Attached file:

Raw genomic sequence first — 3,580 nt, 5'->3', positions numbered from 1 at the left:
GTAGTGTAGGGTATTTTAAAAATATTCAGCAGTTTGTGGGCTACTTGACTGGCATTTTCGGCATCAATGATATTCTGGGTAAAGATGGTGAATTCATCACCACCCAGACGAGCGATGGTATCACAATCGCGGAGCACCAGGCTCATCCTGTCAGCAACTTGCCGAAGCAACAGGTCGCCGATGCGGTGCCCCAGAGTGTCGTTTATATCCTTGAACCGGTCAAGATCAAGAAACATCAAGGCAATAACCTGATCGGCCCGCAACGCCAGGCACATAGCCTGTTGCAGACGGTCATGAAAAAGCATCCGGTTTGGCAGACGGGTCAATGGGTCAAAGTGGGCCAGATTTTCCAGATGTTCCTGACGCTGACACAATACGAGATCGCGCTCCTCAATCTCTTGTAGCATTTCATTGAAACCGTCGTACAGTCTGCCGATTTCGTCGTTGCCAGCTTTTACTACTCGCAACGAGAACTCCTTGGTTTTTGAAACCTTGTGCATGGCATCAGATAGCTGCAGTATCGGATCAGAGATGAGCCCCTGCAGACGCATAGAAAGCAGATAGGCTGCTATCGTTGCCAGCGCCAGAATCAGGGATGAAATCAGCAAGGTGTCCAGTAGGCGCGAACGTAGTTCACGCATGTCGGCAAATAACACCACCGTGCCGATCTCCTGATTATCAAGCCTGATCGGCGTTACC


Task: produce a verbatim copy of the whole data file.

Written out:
Raw genomic sequence first — 3,580 nt, 5'->3', positions numbered from 1 at the left:
GTAGTGTAGGGTATTTTAAAAATATTCAGCAGTTTGTGGGCTACTTGACTGGCATTTTCGGCATCAATGATATTCTGGGTAAAGATGGTGAATTCATCACCACCCAGACGAGCGATGGTATCACAATCGCGGAGCACCAGGCTCATCCTGTCAGCAACTTGCCGAAGCAACAGGTCGCCGATGCGGTGCCCCAGAGTGTCGTTTATATCCTTGAACCGGTCAAGATCAAGAAACATCAAGGCAATAACCTGATCGGCCCGCAACGCCAGGCACATAGCCTGTTGCAGACGGTCATGAAAAAGCATCCGGTTTGGCAGACGGGTCAATGGGTCAAAGTGGGCCAGATTTTCCAGATGTTCCTGACGCTGACACAATACGAGATCGCGCTCCTCAATCTCTTGTAGCATTTCATTGAAACCGTCGTACAGTCTGCCGATTTCGTCGTTGCCAGCTTTTACTACTCGCAACGAGAACTCCTTGGTTTTTGAAACCTTGTGCATGGCATCAGATAGCTGCAGTATCGGATCAGAGATGAGCCCCTGCAGACGCATAGAAAGCAGATAGGCTGCTATCGTTGCCAGCGCCAGAATCAGGGATGAAATCAGCAAGGTGTCCAGTAGGCGCGAACGTAGTTCACGCATGTCGGCAAATAACACCACCGTGCCGATCTCCTGATTATCAAGCCTGATCGGCGTTACC